Right out of Saint Louis University, Sister Mary Jean became assistant operating room supervisor and then supervisor at St. Mary's Health Center in St. Louis. Four years later, she headed to Madison to attend the University of Wisconsin, working part-time as night supervisor at St. Mary's Hospital Medical Center in Madison.
She transferred to Xavier University, then spent a year in residence at the Dr. David M. Brotman Memorial Hospital in Culver City, Calif.
After receiving her master's degree, Sister Mary Jean returned to St. Mary's Hospital in Madison to serve as assistant executive director. She remained there until 1977 when she became associate executive director of St. Mary's Health Center in Jefferson City for three years.
During her time in Jefferson City, she did a brief stint as acting executive director at St. Francis Hospital in Marceline, Mo.
In 1980, Sister Mary Jean returned to Missouri for good -- except for the winter she spent at St. Eugene Community Dual Hospital in Dillon, S.C., where she again served as an acting executive director.
With a population of around 6,000, the Dillon hospital was approximately three times as large as her hometown, but with only one Catholic diocese in the state, nuns were an unusual sight.
"When sisters first went there, the people would cross the street; they had never seen nuns in habits before," Sister Mary Jean said, her face crinkling with one of her frequent smiles.
Attire notwithstanding, her many assignments were her steppingstones to becoming a major force -- and eventually a rarity -- in the religious health-care system.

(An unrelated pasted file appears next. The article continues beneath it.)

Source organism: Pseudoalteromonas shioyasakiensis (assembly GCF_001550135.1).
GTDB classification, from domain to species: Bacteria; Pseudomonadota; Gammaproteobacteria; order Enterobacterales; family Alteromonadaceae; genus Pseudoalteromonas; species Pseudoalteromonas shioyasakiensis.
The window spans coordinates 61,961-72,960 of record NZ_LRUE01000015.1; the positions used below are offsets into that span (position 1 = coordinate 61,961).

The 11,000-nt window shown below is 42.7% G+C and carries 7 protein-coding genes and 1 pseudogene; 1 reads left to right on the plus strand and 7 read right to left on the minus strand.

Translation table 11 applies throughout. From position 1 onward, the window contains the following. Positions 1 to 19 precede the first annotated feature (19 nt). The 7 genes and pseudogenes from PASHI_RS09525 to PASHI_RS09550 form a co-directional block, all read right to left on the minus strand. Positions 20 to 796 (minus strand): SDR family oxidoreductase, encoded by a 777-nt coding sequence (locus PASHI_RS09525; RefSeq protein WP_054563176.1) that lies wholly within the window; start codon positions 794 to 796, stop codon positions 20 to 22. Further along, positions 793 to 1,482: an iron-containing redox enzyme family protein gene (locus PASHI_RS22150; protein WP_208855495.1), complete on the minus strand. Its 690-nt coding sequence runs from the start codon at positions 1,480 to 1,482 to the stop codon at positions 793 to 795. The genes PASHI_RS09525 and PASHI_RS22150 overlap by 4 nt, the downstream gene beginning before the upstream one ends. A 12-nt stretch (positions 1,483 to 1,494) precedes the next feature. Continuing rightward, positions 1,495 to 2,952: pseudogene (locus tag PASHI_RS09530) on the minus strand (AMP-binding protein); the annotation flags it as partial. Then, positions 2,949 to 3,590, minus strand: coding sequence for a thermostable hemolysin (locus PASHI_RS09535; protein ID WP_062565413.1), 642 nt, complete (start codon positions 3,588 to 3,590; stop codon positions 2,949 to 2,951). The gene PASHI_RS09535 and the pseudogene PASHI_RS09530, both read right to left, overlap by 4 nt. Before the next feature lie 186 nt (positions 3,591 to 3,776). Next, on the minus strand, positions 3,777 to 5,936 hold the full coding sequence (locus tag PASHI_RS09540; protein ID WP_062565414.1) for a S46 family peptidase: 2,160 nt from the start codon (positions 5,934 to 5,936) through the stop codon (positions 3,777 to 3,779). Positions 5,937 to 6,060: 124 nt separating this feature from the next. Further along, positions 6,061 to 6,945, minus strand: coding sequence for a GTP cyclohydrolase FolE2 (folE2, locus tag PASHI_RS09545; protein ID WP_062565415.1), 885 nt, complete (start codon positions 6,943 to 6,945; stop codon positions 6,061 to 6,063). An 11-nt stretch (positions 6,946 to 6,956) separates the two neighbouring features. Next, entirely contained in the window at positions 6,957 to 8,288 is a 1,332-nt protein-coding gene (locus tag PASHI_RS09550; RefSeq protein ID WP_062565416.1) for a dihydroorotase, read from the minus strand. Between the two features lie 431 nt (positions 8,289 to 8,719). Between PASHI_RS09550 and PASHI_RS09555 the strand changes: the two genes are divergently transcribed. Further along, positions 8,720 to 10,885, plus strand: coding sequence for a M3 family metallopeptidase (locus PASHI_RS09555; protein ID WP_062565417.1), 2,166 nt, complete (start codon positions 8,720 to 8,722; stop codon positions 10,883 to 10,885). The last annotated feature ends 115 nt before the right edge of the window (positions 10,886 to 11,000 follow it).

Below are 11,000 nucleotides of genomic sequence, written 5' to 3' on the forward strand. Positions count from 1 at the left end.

For the next six years, she worked in several capacities at Sisters of St. Mary Health Care System-St. Louis, the unified hospital group that was the precursor to SSM Health Care.
In 1986, Sister Mary Jean was named the first president and CEO of SSM Health Care, the newly expanded system of hospitals, nursing homes and health-related businesses.
The system is governed by a board that consists of members of the Franciscan Sisters of Mary, SSM's sponsoring congregation, and lay people.
SSM Health Care operates seven hospitals in the St. Louis region: SSM Cardinal Glennon Children's Medical Center in St. Louis; SSM DePaul Health Center in Bridgeton; SSM St. Clare Health Center in Fenton; SSM St. Joseph Health Center in St. Charles; SSM St. Joseph Health Center in Wentzville SSM; St. Joseph Hospital West in Lake Saint Louis; and SSM St. Mary's Health Center in Richmond Heights. SSM St. Joseph Hospital of Kirkwood was part of the SSM system until it closed in 2009.
The system also includes the SSM Managed Care Organization and a physicians' organization, SSM Health Care-St. Louis Medical Group.
When Sister Mary Jean began her career, most U.S. Catholic hospitals were founded and run by nuns. No more. In fewer than 50 years, the habits are gone, along with religious leadership at Catholic hospitals.
According to Catholic Online, in 1970, clergy or religious oversaw virtually every Catholic hospital in the United States, or nearly 800 hospitals. With Sister Mary Jean's departure, today that number is down to eight of 636 hospitals.
She is the last nun to serve as CEO of a Catholic hospital in the United States. With her departure, only 11 nuns remain at SSM; none is a senior administrator.
At SSM, Sister Mary Jean led a system that now boasts nearly 23,000 employees, including 6,500 physicians serving in 15 hospitals and two nursing homes in Missouri, Illinois, Oklahoma and Wisconsin. Operating revenue quintupled during her tenure.
"I was just willing to do things if I was asked," she said. "The congregation has provided everything in my life from education to experience and I felt anything I could do to repay that, I would."
She did it without ever losing her small town persona.
"Sister Mary Jean is a very simple, humble woman, uncomfortable with some of the trappings of the job," said William P. Thompson, Sister Mary Jean's handpicked successor.
Suzy Farren, SSM's president of communications, concurred. "She would come to meetings with her usual little lunch bag -- yogurt, hard-boiled eggs and radishes she brought from home -- while others were eating the provided box lunches."
Next: Sr. Mary Jean built quality to last.